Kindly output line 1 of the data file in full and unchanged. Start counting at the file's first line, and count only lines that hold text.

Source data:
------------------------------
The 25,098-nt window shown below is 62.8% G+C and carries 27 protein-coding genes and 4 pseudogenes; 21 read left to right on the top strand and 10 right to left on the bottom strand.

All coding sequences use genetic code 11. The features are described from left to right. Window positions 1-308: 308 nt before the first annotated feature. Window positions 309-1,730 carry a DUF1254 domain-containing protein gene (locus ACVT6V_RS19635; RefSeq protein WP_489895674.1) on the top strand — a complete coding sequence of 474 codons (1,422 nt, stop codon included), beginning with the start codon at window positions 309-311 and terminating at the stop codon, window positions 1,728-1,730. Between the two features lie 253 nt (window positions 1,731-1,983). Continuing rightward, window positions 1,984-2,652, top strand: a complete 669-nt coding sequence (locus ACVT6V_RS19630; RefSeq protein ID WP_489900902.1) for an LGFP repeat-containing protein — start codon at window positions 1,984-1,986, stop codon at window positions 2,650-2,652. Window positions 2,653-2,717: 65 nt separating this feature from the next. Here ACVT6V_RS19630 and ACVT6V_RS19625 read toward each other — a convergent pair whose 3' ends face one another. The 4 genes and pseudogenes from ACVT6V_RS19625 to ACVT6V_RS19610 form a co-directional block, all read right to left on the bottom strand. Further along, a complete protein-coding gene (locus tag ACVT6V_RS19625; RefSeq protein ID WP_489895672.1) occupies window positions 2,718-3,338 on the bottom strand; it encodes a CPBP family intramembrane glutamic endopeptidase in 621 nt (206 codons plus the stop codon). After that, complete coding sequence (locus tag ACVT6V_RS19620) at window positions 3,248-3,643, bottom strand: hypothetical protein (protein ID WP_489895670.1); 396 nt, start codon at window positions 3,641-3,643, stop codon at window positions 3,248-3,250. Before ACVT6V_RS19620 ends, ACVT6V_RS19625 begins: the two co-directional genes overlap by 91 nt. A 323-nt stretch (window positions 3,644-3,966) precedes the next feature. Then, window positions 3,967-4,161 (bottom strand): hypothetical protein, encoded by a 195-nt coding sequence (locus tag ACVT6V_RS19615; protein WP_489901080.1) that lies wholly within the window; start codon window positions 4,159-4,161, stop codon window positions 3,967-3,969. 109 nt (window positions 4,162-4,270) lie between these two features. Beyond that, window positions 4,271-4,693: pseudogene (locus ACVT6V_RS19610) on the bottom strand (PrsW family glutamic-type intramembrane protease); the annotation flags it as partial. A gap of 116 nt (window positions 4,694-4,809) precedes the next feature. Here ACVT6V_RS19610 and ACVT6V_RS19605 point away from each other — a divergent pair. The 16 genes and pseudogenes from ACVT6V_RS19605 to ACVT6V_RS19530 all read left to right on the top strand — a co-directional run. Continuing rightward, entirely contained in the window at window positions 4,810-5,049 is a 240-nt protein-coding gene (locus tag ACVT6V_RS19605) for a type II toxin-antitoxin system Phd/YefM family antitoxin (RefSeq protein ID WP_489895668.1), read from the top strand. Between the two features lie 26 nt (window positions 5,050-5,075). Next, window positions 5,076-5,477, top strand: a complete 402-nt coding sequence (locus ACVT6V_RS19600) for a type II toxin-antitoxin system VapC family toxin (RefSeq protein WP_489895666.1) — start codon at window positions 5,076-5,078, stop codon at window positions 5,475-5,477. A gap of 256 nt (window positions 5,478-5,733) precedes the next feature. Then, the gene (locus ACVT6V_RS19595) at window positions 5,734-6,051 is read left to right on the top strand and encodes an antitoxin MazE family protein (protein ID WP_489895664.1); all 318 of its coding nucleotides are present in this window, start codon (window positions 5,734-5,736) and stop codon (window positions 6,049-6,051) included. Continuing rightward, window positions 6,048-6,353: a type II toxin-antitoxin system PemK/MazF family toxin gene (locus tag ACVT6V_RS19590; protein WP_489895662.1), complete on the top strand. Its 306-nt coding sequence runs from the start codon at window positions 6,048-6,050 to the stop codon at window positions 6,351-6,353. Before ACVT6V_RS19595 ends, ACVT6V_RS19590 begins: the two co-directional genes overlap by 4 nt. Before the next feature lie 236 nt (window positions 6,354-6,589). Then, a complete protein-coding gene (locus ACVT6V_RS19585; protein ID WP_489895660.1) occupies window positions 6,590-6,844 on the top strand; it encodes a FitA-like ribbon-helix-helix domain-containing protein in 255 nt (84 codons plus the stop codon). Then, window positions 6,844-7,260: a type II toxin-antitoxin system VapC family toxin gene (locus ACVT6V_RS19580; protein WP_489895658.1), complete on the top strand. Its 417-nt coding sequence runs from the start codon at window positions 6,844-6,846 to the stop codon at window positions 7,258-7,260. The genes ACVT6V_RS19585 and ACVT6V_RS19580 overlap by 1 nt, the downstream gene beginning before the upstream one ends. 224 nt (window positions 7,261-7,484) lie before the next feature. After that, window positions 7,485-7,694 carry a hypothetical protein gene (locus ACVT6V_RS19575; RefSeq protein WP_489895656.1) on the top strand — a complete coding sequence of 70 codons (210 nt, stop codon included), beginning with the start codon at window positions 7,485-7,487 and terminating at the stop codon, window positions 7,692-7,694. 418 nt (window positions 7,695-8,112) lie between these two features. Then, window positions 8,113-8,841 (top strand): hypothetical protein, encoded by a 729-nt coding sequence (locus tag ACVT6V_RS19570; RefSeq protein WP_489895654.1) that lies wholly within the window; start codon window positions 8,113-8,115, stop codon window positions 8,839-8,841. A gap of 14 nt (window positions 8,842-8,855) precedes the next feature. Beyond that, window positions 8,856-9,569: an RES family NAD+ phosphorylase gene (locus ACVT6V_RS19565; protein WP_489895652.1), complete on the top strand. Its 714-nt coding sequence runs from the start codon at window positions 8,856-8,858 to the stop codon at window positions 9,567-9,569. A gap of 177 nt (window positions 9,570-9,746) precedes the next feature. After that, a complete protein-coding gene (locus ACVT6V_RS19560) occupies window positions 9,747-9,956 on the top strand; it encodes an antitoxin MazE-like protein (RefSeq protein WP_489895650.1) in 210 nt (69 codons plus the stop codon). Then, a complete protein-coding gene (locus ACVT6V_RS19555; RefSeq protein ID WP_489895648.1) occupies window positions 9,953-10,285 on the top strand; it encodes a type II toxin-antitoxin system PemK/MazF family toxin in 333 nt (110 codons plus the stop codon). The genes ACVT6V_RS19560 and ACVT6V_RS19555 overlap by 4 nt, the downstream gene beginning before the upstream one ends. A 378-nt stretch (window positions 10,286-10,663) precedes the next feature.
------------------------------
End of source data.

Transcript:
The 25,098-nt window shown below is 62.8% G+C and carries 27 protein-coding genes and 4 pseudogenes; 21 read left to right on the top strand and 10 right to left on the bottom strand.